The western boundary of the Colorado Plateau is marked by a large transition zone of common plateau geology and common Basin and Range Province. The northern boundary ends at the Uinta Mountains of Utah and the Rocky Mountains of Colorado. The Rio Grande Rift Valley of New Mexico, shown above in the Rio Grande Gorge, defines the eastern boundary and the Mogollon Rim of central and eastern Arizona marks the southern boundary. At the margins of the Colorado Plateau, major ancient volcanic fields are found.

Six contrasting sections

The Colorado Plateau has been divided into six, contrasting sections

(Image credit: Linda & Dr. Dick Buscher)

The Colorado Plateau has been divided into six, contrasting sections. The Datil section is located in eastern Arizona and western New Mexico and is mainly volcanic in origin. Here is found the Springerville Volcanic Field, an area of 1,160 square miles (3,000 square kilometers) with more than 400 dormant volcanic vents. The Springerville Volcanic Field, shown above, is third largest volcanic field in the continental United States.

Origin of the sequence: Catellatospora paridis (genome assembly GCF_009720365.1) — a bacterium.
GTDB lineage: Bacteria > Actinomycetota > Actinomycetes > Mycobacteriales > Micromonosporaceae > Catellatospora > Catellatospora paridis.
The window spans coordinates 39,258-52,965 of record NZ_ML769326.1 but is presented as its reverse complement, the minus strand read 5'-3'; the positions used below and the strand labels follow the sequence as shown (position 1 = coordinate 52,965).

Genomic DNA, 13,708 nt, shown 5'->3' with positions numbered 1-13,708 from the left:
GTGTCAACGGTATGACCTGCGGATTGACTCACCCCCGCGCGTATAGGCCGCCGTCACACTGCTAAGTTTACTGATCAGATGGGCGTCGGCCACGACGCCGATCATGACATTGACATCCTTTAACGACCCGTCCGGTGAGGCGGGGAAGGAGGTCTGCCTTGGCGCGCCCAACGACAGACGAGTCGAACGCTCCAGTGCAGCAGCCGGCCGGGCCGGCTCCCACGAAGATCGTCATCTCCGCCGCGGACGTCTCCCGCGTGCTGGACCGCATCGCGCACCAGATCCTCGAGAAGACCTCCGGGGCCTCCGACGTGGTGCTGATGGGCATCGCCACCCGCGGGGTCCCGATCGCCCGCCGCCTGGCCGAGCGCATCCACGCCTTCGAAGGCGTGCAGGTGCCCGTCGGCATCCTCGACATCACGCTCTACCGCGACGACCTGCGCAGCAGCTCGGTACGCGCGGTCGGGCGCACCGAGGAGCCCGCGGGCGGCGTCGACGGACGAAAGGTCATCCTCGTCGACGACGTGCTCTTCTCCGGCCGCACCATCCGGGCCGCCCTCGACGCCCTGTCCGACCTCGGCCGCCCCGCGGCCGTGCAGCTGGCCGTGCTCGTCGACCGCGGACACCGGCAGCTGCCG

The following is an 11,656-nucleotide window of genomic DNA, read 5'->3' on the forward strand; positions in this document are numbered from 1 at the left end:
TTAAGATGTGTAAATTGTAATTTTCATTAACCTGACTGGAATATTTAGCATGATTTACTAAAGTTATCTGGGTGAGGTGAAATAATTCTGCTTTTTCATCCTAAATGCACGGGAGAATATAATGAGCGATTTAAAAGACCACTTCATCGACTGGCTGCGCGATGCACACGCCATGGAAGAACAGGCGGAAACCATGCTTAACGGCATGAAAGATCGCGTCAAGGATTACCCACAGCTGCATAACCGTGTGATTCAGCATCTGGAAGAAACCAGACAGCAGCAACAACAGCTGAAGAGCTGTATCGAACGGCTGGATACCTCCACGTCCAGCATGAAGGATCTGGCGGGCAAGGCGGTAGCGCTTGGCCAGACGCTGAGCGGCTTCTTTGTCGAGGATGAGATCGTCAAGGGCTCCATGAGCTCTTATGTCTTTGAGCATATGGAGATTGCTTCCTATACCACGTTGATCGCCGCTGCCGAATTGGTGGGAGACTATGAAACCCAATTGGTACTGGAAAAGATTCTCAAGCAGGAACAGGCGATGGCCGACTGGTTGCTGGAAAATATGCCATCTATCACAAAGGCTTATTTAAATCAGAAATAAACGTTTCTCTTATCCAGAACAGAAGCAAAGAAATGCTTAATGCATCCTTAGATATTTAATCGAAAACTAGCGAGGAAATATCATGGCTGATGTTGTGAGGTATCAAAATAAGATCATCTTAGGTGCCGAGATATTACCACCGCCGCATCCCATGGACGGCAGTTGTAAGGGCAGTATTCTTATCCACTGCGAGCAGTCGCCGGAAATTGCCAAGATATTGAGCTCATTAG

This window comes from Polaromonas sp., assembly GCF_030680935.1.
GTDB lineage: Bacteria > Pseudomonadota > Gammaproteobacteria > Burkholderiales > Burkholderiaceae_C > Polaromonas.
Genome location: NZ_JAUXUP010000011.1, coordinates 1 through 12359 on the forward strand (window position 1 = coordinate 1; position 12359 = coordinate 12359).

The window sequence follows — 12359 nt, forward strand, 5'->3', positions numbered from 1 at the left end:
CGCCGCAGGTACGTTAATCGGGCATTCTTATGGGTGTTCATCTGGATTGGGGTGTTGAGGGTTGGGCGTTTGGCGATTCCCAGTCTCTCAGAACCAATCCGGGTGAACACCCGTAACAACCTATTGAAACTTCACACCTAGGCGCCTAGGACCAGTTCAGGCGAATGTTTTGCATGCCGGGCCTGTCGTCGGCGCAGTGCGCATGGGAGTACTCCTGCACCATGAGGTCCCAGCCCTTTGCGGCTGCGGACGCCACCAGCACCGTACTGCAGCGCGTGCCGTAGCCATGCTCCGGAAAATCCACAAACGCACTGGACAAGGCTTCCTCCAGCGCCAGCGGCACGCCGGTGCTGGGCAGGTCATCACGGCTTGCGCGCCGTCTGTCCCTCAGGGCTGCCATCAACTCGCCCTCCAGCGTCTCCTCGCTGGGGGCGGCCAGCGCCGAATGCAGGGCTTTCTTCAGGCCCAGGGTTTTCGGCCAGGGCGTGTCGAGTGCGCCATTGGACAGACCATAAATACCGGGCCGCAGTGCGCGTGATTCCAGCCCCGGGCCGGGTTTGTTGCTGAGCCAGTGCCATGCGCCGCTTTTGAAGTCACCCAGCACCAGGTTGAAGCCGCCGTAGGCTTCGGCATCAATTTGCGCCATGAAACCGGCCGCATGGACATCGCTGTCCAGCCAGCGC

The Grand Canyon

The <b>Grand Canyon</b> section is located in the southwestern and western edge of the Colorado Plateau.

(Image credit: Linda & Dr. Dick Buscher)

The Grand Canyon section is located in the southwestern and western edge of the Colorado Plateau. It is home, as its name suggests, to the magnificent Grand Canyon. Along the southeastern part of this section is found the San Francisco Volcanic Field, the largest volcanic field in the continental United States, with more than 600 ancient volcanic vents. The last volcanic eruption in this field occurred in 1064-1065 at Sunset Crater, near Flagstaff, Ariz.

The High Plateau

The <b>High Plateau</b> section is located along the western and northwestern part of the Colorado Plateau

(Image credit: Jessi Brunson/US Fish & Wildlife Service)

The High Plateau section is located along the western and northwestern part of the Colorado Plateau. It is characterized by large plateaus separated by local faults. This section is home to the incredible geological formations of Zion and Bryce Canyon National Parks. The picture above shows a hiking trail passing through Bryce Canyon.